News / Middle East

    Egypt Grapples with Anti-Israel Sentiment

    Egypt Leaders Grapple with Anti-Israel Sentimenti
    || 0:00:00
    ...    
     
    X
    March 19, 2013 1:37 PM
    The rise of the Muslim Brotherhood in Egypt has raised questions about the commitment of Islamist leaders to the peace treaty with Israel. Although President Mohamed Morsi has pledged to honor the deal, he must grapple with long-held Egyptian opposition to the Israeli state. VOA's Elizabeth Arrott reports from Cairo.
    Egypt Leaders Grapple with Anti-Israel Sentiment
    Elizabeth Arrott
    The rise of the Muslim Brotherhood in Egypt has raised questions about the Islamist leaders' commitment to the peace treaty brokered with Israel 30 years ago.

    President Mohamed Morsi has pledged to honor the deal, despite the brotherhood's long opposition to the Israeli state.
     
    "Definitely the peace has to be based on justice, OK, but Egypt is in no position right now to get into conflict with anybody," says Amr Darrag, a senior official in the brotherhood's political wing, the Freedom and Justice Party. "As a responsible political force, we respect all the commitments of the state with others, whether we like it or not, at the times these commitments were made.”

    As a sign of how unpopular the peace deal is among Egyptians, even such hedged promises draw criticism, not just from Morsi's fundamentalist rivals, but also from his secular, liberal opponents.  

    "Part of the criticism to Morsi is that he has proven himself a bit too pragmatic to many of us," says political activist Wael Khalil. "This is the brotherhood who...this is central to politics. This was most central thing to their politics, the question of Palestine, the question of occupation.”

    The issue is central to Egyptians across the political spectrum, according to Khalil.
     
    "It is a passage to politicization of many of us," he says. "I was politicized on the Palestinian question, the street protests and the opposition to [former president] Mubarak started in solidarity with the uprising, the second uprising intifada in 2000 and 2002.”   
     
    Khalil concedes some Egyptians interchange the ideas of anti-Zionism and prejudice toward Jews.   
     
    Prior to his political rise, Morsi was videotaped making anti-Jewish slurs, which he now argues were comments critical of Zionism.  

    Despite a once-thriving Jewish community in Egypt, both sentiments now appear deeply engrained.
     
    Former intelligence officer Sameh Saif al-Yazal says politicians know that all too well.
     
    "That's a card that lots of people play," al-Yazal says. "When you attack Israel, then you get a reputation in the street. The people, they do that in Egypt because of that.”

    But al-Yazal argues practicality trumps rhetoric, pointing to frequent, close contact between Israel and Egypt on economic, military and political matters.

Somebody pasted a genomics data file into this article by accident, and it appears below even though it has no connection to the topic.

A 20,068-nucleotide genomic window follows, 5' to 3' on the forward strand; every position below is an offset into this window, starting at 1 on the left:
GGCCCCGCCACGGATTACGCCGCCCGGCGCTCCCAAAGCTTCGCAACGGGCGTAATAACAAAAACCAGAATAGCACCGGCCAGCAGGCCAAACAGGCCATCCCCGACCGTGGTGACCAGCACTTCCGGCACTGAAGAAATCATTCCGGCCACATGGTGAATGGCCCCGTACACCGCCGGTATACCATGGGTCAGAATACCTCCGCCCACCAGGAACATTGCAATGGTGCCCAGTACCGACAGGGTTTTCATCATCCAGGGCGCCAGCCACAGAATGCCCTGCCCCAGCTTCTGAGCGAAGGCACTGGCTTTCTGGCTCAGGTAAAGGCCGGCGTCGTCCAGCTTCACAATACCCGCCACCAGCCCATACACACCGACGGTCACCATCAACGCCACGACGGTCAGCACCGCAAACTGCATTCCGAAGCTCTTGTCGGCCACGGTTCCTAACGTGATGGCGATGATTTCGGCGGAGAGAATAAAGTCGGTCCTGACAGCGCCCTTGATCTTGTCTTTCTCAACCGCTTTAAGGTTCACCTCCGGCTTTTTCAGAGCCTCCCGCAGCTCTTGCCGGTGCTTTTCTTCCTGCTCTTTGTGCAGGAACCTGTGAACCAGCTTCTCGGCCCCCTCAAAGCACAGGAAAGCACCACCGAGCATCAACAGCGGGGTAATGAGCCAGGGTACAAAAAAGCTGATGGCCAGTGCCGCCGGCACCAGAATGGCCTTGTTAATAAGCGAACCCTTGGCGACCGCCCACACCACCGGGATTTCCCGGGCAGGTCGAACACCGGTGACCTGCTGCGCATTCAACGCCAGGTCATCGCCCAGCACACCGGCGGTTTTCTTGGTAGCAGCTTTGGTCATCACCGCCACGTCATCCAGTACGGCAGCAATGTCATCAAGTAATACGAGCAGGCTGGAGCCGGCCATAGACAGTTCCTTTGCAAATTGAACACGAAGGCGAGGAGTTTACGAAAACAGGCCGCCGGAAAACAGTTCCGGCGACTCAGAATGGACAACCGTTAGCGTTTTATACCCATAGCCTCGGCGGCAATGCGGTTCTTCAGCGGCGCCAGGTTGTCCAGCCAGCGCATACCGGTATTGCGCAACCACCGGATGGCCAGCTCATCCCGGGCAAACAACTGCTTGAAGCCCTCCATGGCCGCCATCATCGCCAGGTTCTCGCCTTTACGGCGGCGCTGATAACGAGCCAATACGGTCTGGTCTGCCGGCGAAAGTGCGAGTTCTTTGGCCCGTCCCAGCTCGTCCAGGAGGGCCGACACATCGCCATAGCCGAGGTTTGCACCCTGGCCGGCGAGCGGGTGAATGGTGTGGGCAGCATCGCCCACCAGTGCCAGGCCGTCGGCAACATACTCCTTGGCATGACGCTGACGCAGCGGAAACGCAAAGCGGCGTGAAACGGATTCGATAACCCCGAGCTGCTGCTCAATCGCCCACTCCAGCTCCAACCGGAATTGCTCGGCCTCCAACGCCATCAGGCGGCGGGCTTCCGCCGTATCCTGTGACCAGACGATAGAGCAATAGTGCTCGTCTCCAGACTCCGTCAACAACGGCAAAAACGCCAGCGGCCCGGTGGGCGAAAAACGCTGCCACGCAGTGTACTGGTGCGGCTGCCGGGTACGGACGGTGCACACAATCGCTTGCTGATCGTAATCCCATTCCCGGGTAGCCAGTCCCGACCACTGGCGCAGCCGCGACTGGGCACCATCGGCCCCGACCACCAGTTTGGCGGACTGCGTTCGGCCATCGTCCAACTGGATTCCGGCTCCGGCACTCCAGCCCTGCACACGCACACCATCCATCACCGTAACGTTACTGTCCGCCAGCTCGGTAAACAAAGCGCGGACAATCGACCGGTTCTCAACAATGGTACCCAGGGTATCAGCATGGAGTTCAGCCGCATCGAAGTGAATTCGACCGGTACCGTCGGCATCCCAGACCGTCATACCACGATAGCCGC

"Forget about what you see in the newspaper and what you hear on the TV," he says. "The reality is that the two countries are doing normal, just like in Mubarak's time.”

    Like Morsi's liberal and conservative critics, al Yazal agrees little has changed with Israel since the Islamist leader came to power, nor does it appear likely much will anytime soon.

    You May Like

    Vietnam Mulls Tough Measures for ‘Misbehaving’ Chinese Tourists

    Move comes after footage surfaced online of Chinese travelers harassing a banana hawker in Da Nang

    Pakistan Social Media Star's Honor Killing Fuels Debate

    Qandeel Baloch's murder puts spotlight on deadly tradition and other mistreatment of women

    This forum has been closed.
    Comment Sorting
    Comments
         
    by: JKF from: Ottawa, Canada
    March 19, 2013 11:02 AM
    "That's.... al-Yazal says. "When you attack Israel, then you get a reputation in the street." Sadly Israel and the Jewish people are very convinient scapegoats for when nations and politicians have problems due to their incompetent performance; or when dastardly politicians want to look tough, they pick on Israel/Jews; they have been doing so for more than a milenia. This type of deliberate attacks, "Israel bashing", can even be seen amongst some EU elites; such granstanding fuels anti-semitism, a rapidly growing threat to Jews in Europe, clear racism. This dastardly racism needs to stop.
    In Response

    by: JKF from: Ottawa, Canada
    March 19, 2013 9:05 PM
    maryam - Since you bring the issue of the Palestinians for info- 1.5 Million Arab Muslims live in Israel with full citizenship rights, they even have their own members in the Israeli Knesset, one of the only places in the ME were they have full rightst...; in Gaza, that is under full Pal control, zero Isr Jews live, and once almost 40% of the citizens were Christian, now less than 3% are Christians...Same sit we see all over the ME, all Jews and Christians have been cleansed out. And as far as the economy of the Pals, in Gaza they were able to buy/launch 22,000 rockets at Isr, that money could have been better spent on the necessities of life, it just shows the ability to get weapons in...; over 36 billion US $ went into the Pal sectors, to set up the economy,over 12 yrs what happened to it...???? For 5 yrs the Isr gvmt has been wating for a peace deal, all they get is projectiles/blown up buses, and attacks on peaceful civilians, so wake up and get your leaders to the negotiating table! and stop the terrorism.
    In Response

    by: maryam from: USA
    March 19, 2013 11:41 AM
    if any one wants the TRUTH about racist/zionists all they need to do is SEE what is happening to PALESTINE. Palestinians are prisoners on their own land; homes destroyed' children killed; economy non-existent and THAT is what racist/zkionists are doing!!!

    Featured Videos

    Your JavaScript is turned off or you have an old version of Adobe's Flash Player. Get the latest Flash player.
    Wall Already Runs Along Parts of US-Mexico Borderi
    X
    July 22, 2016 12:30 AM